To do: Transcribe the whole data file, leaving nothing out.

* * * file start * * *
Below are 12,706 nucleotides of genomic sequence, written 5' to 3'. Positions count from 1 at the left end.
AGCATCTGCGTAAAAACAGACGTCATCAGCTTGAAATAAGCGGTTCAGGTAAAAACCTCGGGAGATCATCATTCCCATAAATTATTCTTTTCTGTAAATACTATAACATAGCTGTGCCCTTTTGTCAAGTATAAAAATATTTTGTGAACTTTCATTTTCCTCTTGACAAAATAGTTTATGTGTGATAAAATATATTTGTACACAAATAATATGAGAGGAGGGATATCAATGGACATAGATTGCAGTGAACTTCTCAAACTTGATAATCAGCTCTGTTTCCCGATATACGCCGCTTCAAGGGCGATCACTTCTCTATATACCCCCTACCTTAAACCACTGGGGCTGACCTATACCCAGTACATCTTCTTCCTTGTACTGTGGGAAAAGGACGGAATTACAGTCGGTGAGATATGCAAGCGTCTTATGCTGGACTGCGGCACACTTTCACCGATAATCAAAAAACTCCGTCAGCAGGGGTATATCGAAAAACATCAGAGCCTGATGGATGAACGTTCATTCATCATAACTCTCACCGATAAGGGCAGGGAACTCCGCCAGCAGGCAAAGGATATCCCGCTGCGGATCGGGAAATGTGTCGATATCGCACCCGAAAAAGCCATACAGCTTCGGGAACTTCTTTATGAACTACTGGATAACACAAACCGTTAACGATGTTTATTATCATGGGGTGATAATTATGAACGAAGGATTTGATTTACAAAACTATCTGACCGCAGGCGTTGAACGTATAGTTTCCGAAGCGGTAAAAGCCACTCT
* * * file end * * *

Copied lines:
Below are 12,706 nucleotides of genomic sequence, written 5' to 3'. Positions count from 1 at the left end.
AGCATCTGCGTAAAAACAGACGTCATCAGCTTGAAATAAGCGGTTCAGGTAAAAACCTCGGGAGATCATCATTCCCATAAATTATTCTTTTCTGTAAATACTATAACATAGCTGTGCCCTTTTGTCAAGTATAAAAATATTTTGTGAACTTTCATTTTCCTCTTGACAAAATAGTTTATGTGTGATAAAATATATTTGTACACAAATAATATGAGAGGAGGGATATCAATGGACATAGATTGCAGTGAACTTCTCAAACTTGATAATCAGCTCTGTTTCCCGATATACGCCGCTTCAAGGGCGATCACTTCTCTATATACCCCCTACCTTAAACCACTGGGGCTGACCTATACCCAGTACATCTTCTTCCTTGTACTGTGGGAAAAGGACGGAATTACAGTCGGTGAGATATGCAAGCGTCTTATGCTGGACTGCGGCACACTTTCACCGATAATCAAAAAACTCCGTCAGCAGGGGTATATCGAAAAACATCAGAGCCTGATGGATGAACGTTCATTCATCATAACTCTCACCGATAAGGGCAGGGAACTCCGCCAGCAGGCAAAGGATATCCCGCTGCGGATCGGGAAATGTGTCGATATCGCACCCGAAAAAGCCATACAGCTTCGGGAACTTCTTTATGAACTACTGGATAACACAAACCGTTAACGATGTTTATTATCATGGGGTGATAATTATGAACGAAGGATTTGATTTACAAAACTATCTGACCGCAGGCGTTGAACGTATAGTTTCCGAAGCGGTAAAAGCCACTCT